Some Muslim leaders support the legislation, including the French Council of the Muslim Faith, a large French Muslim organization, which called the bill “useful, [and] necessary to fight those who want to instrumentalize associations” in ways that undermine French society. The secular, progressive Foundation for Islam said that the bill is “unjust, but necessary.” These statements from Muslim organizations illustrate the real challenge radical Islam presents for France, even for the Muslim community. 

What are French evangelicals saying about this bill?

French evangelicals have been critical of the bill. The National Council of Evangelicals in France (CNEF) has been working to highlight the problems the bill would create. Clément Diedrichs, general director of CNEF, told Christianity Today, “It’s definitely a serious situation. Laïcité [the French concept of separation of church and state] should protect the free organization of religious groups, but this law will allow the prevention of religious expression in society.”

Although the bill is not targeted at French Protestants or Evangelicals, they do have legitimate cause for concern. France’s Interior Minister, Gérald Darmanin, said earlier this month that “Evangelicals are a very important problem,” qualifying later in the interview that evangelicals are “obviously not [a problem] of the same nature than the Islamism that makes terrorist attacks and deaths.” Darmanin appears to take issue with those who believe the law of God is supreme over any other man-made law. As Darmanin said in a separate interview, “We cannot discuss with people who refuse to write on paper that the law of the Republic is superior to the law of God.”

Ultimately, the bill raises questions central to the French conception of secularism—the idea of laïcité—which is focused on public neutrality on religion and the place of religion in the public square. To simplify and translate this complex idea into American terms, laïcité is similar to the U.S. Constitution’s Establishment Clause: “Congress shall make no law respecting an establishment of religion.” By strengthening the separation of church and state, this bill would force religion even further from the public square. Diedrichs, the CNEF leader, said, “We have a unanimous position that recognizes the potential risks this law represents for religious liberty. No one is content with this law.”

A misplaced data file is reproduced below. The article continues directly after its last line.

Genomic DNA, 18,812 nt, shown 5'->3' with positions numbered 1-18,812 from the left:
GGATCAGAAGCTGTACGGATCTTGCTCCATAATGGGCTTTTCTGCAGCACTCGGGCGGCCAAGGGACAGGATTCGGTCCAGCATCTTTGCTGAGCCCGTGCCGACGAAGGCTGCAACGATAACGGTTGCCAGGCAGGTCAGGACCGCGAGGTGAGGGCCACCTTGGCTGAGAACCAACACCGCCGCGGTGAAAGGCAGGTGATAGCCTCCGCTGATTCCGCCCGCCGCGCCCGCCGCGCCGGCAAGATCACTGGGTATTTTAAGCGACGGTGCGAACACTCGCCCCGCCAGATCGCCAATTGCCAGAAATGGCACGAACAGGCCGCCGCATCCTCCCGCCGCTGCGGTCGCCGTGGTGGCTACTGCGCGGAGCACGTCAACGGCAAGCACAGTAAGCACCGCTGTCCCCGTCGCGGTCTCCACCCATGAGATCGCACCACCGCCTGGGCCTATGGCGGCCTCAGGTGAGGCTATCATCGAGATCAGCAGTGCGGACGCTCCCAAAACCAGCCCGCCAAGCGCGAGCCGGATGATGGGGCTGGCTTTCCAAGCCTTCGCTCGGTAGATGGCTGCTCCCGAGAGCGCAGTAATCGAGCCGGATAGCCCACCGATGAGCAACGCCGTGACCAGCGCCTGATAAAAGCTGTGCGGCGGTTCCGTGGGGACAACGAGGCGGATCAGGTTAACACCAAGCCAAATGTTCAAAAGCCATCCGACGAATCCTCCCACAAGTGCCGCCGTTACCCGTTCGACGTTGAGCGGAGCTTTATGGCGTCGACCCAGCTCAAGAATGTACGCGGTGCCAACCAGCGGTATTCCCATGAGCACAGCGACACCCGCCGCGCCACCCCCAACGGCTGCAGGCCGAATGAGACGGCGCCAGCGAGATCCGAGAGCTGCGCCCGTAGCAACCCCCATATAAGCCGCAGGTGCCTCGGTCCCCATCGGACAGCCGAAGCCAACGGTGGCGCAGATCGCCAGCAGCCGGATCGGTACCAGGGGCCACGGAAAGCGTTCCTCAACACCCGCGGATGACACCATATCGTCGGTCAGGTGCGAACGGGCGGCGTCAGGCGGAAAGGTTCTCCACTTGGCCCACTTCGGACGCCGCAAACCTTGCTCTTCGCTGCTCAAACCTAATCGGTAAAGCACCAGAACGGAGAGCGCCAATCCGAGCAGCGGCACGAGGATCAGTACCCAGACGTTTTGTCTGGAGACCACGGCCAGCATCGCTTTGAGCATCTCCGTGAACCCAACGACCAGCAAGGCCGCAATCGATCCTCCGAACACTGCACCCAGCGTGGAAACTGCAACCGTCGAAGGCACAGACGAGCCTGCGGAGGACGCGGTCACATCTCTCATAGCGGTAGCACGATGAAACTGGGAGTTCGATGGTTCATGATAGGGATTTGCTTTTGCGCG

Indeed, French evangelicals have raised a number of concerns with the bill. The bill would create a requirement that churches re-register with the government every five years, increasing the possibility that a church’s registration may be denied. In addition, churches and ministries would be required to publicly declare financial support from outside of France, including support of missionaries and direct support to churches from overseas. It should be noted that French evangelical churches are overwhelmingly self-supported. For evangelical families, permission to pursue home-based education would be required every year, and parents would not be permitted to choose to homeschool because of religious motivation.

Why is this bill a concern?

There is no question that France faces a difficult situation with the presence and spread of radical Islam and that efforts to curtail extremism are warranted and needed. Still, the “separatism” bill would create new restrictions on the rights to freedom of thought, conscience, and religion and would strengthen the French conception of separation of church and state in significant and harmful ways. Article 1 of the Constitution of France states: “France shall be an indivisible, secular, democratic and social Republic. It shall ensure the equality of all citizens before the law, without distinction of origin, race or religion. It shall respect all beliefs.”

France’s leaders should honor its own principles and its international commitments by ensuring that freedom of thought, expression, and religion are maintained for all peaceful religious communities. The Bible teaches that government authority is granted by God (Rom. 13). But government authority is limited and does not include the right to restrict religious beliefs or override a person’s conscience.

It appears that this bill would do just that, reversing the proper order of the law of man and the law of God in the process. Christians should oppose this clear example of government overreach that would trample upon the consciences of millions of French citizens and pray this bill does not pass as introduced. The ERLC will continue to monitor this bill and work with our partners in France and in Europe on these important issues.